There is a scene in Gabrielle Hamilton’s autobiography, Bread Bones and Butter, when her sister informs her that she is having chef Andre Soltner over for lunch and she plans on serving him an omelet. Gabrielle tries to stop her. Didn’t she know who Soltner was? This was a man who judged all chefs on their ability to create “the perfect ovoid omelette with tiny curds so finely pored that it resembles a baby’s butt.” And that, is not an easy feat.
I can’t tell you the number of times I have set out to make an omelet and ended up with scrambled eggs. Thanks to Christopher Kimball of America’s Test Kitchen, I may give it another go. In his recent book The Science of Good Cooking, he not only offers recipes, he explains why they work. So for an omelet, he says: Fat is your friend. Opt for 2 eggs and 1 yolk per serving. Don’t whisk. Give it no more than 80 strokes with a fork (yes, he counted) or the proteins will toughen up. Freeze your butter before adding it to the eggs. And finally, cook it low and slow. His omelet pan spends more time off the heat than on the burner. Listen to his conversation with Evan below and keep reading for his recipe for the Perfect Omelet.
Perfect French Omelets
Because making omelets is such a quick process, make sure to have all your ingredients and equipment at the ready. If you don’t have skewers or chopsticks to stir the eggs in step 3, try the handle of wooden spoon. Warm the plates in a 200‑degree oven.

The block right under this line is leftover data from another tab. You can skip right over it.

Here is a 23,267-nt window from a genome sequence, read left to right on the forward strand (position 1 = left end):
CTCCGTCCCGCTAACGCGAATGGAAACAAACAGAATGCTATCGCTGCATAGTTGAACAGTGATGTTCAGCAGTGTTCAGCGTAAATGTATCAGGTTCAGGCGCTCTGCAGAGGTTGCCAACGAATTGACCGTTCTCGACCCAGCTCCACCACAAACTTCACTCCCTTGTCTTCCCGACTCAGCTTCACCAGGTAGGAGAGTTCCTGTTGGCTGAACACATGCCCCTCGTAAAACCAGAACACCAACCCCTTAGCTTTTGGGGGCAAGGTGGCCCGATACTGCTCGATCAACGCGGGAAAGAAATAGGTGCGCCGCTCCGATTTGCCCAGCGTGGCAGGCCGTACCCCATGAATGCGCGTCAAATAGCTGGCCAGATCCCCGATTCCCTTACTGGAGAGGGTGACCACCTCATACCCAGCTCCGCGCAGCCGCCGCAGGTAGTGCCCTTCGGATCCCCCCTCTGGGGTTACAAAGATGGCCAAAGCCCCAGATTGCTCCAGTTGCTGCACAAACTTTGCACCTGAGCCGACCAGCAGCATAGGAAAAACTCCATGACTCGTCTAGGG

2 tablespoons unsalted butter, cut into 2 pieces
1/2 teaspoon vegetable oil
6 large eggs, chilled
Salt and pepper
2 tablespoons shredded Gruyère cheese
4 teaspoons minced fresh chives
1. Cut 1 tablespoon butter in half. Cut remaining 1 tablespoon butter into small pieces, transfer to small bowl, and place in freezer while preparing eggs and skillet, at least 10 minutes. Meanwhile, heat oil in 8‑inch nonstick skillet over low heat for 10 minutes.
2. Crack 2 eggs into medium bowl and separate third egg; reserve egg white for another use and add yolk to bowl. Add 1/8 teaspoon salt and pinch pepper. Break egg yolks with fork, then beat eggs at moderate pace, about 80 strokes, until yolks and whites are well combined. Stir in half of frozen butter cubes.
3. When skillet is fully heated, use paper towels to wipe out oil, leaving thin film on bottom and sides of skillet. Add 1/2 tablespoon of reserved butter to skillet and heat until melted. Swirl butter to coat skillet, add egg mixture, and increase heat to medium-high. Use 2 chopsticks or wooden skewers to scramble eggs, using quick circular motion to move around skillet, scraping cooked egg from side of skillet as you go, until eggs are almost cooked but still slightly runny, 45 to 90 seconds. Turn off heat (remove pan from heat if using electric burner) and smooth eggs into even layer using heatproof rubber spatula. Sprinkle omelet with 1 tablespoon Gruyère and 2 teaspoons chives. Cover skillet with tight-fitting lid and let sit for 1 minute for runnier omelet or 2 minutes for firmer omelet.